Sometimes, it doesn't pay to cut corners.
A recent survey found that one in three homeowners are buying less homeowners insurance to save money.
"You could be setting yourself up for a big surprise," says Mark Kremer, an agent with Dupaco Insurance Services. "Typically, you can't rebuild a house for what you can buy a house for. You want to make sure you're insuring that home for true replacement costs."
It's also important to not skimp out on an umbrella policy. A $1-million umbrella policy provides liability coverage beyond the limits of your auto- and homeowners-insurance policies.
"Anybody that's got any sort of assets to protect should have one," Kremer says.
Here are three things you should know about umbrella policies:
- It can protect you from devastating lawsuits. The average homeowner carries $300,000 or $500,000 worth of liability coverage on their home. But what if someone was severely injured or killed on your property, or in a collision that you caused? "They're not going to sue you for $500,000 and say, 'We're done,'" Kremer says. "Lawsuits are getting to be closer to a million or more dollars." If something devastating like that happened, your umbrella policy would kick in, giving you an additional $1 million after you've exhausted your liability coverage under your auto or homeowners policy.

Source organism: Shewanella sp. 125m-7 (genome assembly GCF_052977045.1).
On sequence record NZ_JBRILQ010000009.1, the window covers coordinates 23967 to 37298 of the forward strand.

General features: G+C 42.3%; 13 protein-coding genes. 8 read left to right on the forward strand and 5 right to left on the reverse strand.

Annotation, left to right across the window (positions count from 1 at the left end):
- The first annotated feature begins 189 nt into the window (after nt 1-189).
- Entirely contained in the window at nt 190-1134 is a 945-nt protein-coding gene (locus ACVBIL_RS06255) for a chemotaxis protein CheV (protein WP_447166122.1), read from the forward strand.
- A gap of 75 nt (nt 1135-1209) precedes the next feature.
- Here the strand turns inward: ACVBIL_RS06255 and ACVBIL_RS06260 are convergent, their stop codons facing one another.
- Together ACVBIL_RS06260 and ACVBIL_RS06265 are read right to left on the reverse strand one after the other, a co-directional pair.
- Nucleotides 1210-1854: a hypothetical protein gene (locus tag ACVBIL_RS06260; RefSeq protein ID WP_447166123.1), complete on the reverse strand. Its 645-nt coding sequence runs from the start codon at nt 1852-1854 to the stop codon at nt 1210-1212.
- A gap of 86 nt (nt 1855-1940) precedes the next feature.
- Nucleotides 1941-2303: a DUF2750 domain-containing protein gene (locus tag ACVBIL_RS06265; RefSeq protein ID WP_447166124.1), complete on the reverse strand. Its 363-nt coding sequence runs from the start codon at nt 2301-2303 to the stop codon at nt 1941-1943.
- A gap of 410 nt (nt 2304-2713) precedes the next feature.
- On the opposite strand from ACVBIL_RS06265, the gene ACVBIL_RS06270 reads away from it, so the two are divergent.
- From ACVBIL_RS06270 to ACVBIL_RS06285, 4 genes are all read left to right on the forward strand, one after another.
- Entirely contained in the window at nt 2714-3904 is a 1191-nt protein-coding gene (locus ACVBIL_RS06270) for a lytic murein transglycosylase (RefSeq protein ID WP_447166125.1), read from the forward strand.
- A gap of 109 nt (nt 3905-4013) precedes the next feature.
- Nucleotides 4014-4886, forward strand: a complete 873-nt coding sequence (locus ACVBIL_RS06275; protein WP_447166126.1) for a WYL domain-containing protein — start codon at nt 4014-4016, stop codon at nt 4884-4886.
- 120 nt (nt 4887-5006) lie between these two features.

- 'It's the cheapest retainer for a lawyer.' The average person with one house, two vehicles and a clean record will typically pay $100 to $140 per year for a $1 million umbrella policy. "It's the cheapest retainer for a lawyer," Kremer says.
- You might need to bump up your liability limits to qualify. Most insurers require you to carry a certain amount of liability coverage on your auto and home to qualify for an umbrella policy. Talk to your agent to find out how you can obtain one, and how much it will cost you. If you currently carry lower auto limits, you might actually save money by increasing your coverage: "With some companies, they'll give you a price break for higher limits, because they see that you recognize the importance of doing so," Kremer says.
By Emily Kittle